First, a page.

An E Ink writing tablet is worth it only if you’re planning to make good use of the features on board, especially since these larger ereaders cost a pretty penny. And that’s where the Kobo Elipsa 2E comes in. Admittedly the writing features are identical to the older Elipsa, but the newer model is faster and more responsive than its predecessor.

So what does it have that the Kindle Scribe doesn’t? To start, there’s 20 page templates to choose from in the Basic Notebooks on the Kobo versus 18 on the Kindle. There are then five pen types, each available in five sizes (or writing thickness) and in five shades of black and gray on the Elipsa. In comparison, the Kindle Scribe only has four pen types in five sizes just in black.

Kobo then takes it a step further by offering something called Advanced Notebooks. This is really where the two Kobo Elipsas – and even the Kobo Sage if you prefer a more portable note-taking ereader – shine. These notebooks open as a ruled page by default but there’s a whole load of customization options here.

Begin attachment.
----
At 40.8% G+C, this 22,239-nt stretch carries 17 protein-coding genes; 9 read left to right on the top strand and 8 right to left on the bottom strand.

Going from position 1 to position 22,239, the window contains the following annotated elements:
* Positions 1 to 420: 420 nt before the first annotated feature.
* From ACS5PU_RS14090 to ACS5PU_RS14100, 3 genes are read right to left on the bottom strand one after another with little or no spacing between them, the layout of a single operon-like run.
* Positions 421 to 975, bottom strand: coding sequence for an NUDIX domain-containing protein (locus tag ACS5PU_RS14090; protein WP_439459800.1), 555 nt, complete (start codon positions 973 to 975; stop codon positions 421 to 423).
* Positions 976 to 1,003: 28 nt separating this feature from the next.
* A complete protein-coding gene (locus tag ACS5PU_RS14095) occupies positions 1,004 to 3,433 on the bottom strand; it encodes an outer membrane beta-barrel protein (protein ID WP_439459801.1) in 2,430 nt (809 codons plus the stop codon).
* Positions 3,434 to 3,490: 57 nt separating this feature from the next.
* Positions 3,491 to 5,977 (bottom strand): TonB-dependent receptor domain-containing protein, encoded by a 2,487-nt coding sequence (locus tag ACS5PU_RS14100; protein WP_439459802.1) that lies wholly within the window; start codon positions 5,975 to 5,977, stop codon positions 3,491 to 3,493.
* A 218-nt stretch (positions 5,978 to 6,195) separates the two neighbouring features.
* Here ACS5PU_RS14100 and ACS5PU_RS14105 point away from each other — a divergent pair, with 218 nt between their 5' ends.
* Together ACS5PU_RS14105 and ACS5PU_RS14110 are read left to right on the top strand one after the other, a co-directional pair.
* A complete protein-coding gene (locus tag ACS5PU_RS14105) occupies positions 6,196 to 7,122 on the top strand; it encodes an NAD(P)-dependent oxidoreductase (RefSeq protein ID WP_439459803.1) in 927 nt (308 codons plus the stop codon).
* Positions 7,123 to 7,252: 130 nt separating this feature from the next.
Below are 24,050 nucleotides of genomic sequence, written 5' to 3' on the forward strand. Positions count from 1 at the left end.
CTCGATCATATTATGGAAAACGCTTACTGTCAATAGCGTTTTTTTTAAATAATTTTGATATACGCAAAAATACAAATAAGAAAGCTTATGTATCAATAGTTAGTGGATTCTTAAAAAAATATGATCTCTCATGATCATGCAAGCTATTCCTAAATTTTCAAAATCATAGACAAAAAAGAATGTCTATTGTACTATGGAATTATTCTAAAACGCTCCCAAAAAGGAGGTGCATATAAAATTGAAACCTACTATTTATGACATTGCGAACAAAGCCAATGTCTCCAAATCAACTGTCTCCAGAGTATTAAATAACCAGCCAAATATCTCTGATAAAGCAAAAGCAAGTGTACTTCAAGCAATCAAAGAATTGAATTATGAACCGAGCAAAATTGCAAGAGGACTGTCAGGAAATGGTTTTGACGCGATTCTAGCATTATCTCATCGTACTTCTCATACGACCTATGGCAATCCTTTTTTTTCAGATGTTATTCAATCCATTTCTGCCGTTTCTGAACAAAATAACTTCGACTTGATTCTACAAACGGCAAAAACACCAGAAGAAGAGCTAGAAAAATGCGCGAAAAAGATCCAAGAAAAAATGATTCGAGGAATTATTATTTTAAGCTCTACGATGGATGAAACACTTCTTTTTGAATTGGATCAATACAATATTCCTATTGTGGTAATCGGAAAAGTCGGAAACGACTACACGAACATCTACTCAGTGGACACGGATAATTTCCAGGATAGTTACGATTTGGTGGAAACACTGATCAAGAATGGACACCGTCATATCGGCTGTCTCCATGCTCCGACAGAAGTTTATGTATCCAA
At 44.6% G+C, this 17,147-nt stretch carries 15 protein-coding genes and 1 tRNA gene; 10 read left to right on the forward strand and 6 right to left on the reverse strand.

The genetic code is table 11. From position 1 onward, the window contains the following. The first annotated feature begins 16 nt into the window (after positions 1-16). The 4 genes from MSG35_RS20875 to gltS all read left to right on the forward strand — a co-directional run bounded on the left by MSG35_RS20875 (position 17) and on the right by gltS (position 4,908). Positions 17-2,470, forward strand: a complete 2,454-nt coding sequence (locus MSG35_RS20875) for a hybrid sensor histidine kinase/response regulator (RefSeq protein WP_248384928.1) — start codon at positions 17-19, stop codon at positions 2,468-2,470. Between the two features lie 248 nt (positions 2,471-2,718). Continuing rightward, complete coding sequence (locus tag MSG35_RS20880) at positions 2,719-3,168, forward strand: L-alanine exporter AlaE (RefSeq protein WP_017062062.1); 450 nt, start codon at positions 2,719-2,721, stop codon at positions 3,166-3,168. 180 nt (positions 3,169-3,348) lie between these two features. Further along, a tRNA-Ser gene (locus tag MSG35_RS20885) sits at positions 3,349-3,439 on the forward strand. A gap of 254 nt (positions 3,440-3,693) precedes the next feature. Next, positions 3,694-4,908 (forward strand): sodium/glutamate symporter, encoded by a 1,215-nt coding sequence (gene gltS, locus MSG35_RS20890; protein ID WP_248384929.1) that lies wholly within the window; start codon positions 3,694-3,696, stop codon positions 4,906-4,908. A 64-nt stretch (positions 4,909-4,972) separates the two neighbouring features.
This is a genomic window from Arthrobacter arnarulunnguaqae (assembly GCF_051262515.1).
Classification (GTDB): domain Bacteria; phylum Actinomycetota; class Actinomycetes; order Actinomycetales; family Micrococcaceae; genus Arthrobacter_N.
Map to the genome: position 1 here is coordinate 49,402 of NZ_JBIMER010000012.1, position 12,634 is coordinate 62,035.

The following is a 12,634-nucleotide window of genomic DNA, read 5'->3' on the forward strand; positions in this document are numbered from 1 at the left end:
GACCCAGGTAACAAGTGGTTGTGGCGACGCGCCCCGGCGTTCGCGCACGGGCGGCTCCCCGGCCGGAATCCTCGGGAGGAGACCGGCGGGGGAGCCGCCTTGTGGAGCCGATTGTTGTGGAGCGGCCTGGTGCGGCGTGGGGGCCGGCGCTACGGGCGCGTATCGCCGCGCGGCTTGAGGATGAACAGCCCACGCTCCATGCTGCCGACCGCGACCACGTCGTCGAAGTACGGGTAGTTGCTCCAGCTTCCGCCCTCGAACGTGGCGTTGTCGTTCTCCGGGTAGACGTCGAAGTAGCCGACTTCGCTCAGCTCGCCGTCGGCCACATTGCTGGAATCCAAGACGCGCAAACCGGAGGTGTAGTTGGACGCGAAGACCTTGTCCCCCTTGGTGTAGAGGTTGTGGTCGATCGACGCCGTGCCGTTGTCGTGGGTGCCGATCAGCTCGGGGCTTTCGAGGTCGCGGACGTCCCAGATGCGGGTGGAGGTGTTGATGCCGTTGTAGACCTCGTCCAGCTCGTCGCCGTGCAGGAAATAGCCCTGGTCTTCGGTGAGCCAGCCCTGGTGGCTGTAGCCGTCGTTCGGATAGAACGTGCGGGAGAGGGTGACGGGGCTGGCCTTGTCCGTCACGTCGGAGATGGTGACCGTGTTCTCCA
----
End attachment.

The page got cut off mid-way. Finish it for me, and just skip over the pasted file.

Writing on the Kindle Scribe compared to handwriting recognition and diagram insertion on the Kobo Elipsa 2E

Writing on the Kindle Scribe (left) compared to handwriting recognition and diagram insertion on the Kobo Elipsa 2E (right) (Image credit: TechRadar / Sharmishta Sarkar)

You can start writing, then add a drawing or diagram under that. Diagrams like flowcharts, if hand-drawn, will automatically convert to a digitized version. There’s the ability to insert mathematical equations if you’re trying to solve something. You can then convert everything handwritten to text and, I have to admit, I am very impressed with Kobo’s handwriting recognition engine. In fact, the engine is smart enough to actually solve some of those mathematical problems for you. I’m not a math genius, so I haven’t tried anything more complicated than Pythagoras’ theorem and the Elipsa 2E solved it for me, even letting me know that the decimal section was approximate.